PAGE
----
TKO is taking a wholistic approach to the Oregon Coast Trail and its many system trails that cross and loop off to so many beach access points and scenic sites.
Portland, Ore. – March 3, 2022 – This spring, Trailkeepers of Oregon, the US Forest Service, Oregon State Parks and the Mt. Hood – Columbia River Gorge Regional Tourism Alliance are kicking off another season of the Trail Ambassador Program to equip visitors with the information they need for a safe, informed, and positive experience when hiking and visiting the region. The Trail Ambassador 2022 season will kick-off on Earth Day weekend, April 23rd, and Trailkeepers of Oregon is currently seeking volunteers.
Volunteer Trail Ambassadors are placed at some of the busiest trailheads in the Columbia Gorge and Mt. Hood. Volunteers will have the opportunity to table at trailheads and hike the trails on weekends during peak season. Volunteers will engage with the public to answer hiking and destination related questions, promote responsible stewardship ethics, communicate about trail conditions and alternative hike information, as well as direct folks to resources such as OregonHikers.org, Ready, Set, GOrge, and land manager and partner websites.
Trail Ambassadors communicate key safety and trail condition information integral to both keeping folks safe and promoting stewardship of our most heavily visited recreation sites. Staying on official trails, packing out waste, being responsible with pets, and knowing about other nearby options if the destination is overcrowded, are important aspects of the program.
“Local volunteer Trail Ambassadors are one of the greatest assets we have in the region to help inform and inspire safe and positive hiking experiences on our trails. A warm welcome and helpful advice can make the difference in having a good vs. bad experience on a trail and that is what Trail Ambassadors can provide. And who is better at sharing a favorite post-hike lunch or brewery suggestion than a local?” said Lizzie Keenan, Regional Lead for the Mt. Hood and Columbia River Gorge Regional Tourism Alliance.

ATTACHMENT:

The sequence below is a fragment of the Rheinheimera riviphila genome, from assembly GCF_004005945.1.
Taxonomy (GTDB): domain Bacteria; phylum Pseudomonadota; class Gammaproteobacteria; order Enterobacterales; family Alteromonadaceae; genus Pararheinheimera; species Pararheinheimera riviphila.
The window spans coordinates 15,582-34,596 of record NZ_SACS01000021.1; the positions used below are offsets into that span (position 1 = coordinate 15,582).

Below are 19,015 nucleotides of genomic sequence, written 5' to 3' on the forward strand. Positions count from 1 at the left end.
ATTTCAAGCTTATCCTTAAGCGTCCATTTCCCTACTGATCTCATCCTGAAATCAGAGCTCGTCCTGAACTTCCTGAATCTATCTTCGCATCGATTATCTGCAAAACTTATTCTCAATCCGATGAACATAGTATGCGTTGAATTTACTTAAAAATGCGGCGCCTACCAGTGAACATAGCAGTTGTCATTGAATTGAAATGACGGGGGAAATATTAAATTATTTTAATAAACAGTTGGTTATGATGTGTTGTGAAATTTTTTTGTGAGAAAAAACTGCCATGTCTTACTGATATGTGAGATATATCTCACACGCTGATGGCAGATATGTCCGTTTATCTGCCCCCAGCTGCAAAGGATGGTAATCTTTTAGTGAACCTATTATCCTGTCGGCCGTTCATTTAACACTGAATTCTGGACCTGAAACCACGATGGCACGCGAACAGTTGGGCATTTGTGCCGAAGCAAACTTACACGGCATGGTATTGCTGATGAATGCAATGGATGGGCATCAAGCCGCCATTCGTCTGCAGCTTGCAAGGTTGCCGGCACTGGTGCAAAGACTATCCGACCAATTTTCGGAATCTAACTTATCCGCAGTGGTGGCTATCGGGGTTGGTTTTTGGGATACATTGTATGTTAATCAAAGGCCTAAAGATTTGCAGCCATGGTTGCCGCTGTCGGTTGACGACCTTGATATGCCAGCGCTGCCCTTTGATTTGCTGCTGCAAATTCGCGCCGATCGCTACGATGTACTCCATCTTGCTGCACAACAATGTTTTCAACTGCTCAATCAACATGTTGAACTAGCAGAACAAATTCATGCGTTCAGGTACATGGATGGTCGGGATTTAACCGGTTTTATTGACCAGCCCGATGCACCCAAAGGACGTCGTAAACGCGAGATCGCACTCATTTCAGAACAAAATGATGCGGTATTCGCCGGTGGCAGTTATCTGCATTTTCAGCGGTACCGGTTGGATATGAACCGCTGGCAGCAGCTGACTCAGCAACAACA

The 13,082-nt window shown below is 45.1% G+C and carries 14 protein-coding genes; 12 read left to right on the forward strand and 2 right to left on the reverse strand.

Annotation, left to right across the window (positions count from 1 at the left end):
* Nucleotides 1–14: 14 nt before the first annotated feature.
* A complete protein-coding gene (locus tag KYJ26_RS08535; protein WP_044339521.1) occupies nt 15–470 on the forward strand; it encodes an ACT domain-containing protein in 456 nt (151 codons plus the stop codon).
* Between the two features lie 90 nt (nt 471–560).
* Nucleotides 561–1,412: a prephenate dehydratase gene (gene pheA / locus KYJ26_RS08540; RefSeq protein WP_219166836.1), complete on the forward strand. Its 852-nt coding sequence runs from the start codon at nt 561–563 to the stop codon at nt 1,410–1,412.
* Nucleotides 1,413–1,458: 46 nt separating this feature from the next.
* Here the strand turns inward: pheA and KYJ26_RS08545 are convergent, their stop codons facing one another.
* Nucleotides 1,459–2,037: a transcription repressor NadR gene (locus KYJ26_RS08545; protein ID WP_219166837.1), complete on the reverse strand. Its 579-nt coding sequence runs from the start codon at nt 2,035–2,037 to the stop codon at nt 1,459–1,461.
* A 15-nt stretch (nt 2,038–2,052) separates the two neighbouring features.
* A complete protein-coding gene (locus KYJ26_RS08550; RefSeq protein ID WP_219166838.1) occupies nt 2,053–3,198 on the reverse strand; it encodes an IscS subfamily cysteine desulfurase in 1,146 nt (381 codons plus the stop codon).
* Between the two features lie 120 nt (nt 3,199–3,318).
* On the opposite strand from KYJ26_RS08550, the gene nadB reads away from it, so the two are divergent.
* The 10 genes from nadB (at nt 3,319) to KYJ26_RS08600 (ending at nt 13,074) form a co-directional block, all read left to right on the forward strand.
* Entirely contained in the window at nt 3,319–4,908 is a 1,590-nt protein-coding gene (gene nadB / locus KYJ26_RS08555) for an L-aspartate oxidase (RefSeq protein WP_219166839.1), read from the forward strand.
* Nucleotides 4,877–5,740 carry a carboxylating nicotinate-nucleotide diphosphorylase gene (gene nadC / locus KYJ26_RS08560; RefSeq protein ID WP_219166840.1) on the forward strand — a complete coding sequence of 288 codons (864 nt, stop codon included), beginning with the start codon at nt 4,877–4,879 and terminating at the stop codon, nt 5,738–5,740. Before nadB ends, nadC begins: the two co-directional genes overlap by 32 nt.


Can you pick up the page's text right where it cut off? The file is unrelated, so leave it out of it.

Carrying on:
Program organizers are looking for friendly, professional, outgoing individuals who enjoy informing and helping others and possess knowledge of Gorge and Mt. Hood trails. Volunteers are required to take an online training before signing up to volunteer.
For Trail Ambassador Program details and to sign up to volunteer, go to trailkeepersoforegon.org/trailambassadors.
There will be an online information sessions to answer any questions about the program. The next sessions are on March 16 at 6:30pm and April 6th at 12pm. Please register for the info sessions here.
For additional press questions, please contact Natalie Ferraro with Trailkeepers of Oregon at email@example.com
Since cutting their saw teeth after the Eagle Creek Fire in 2017, TKO Volunteers have (unfortunately) gotten really good at using their skills to recover trails from wildfire. Mt Hood National Forest has engaged TKO to help in the rehabilitation of the Clackamas River Trail, a popular hiking destination within the Mt Hood National Forest. […]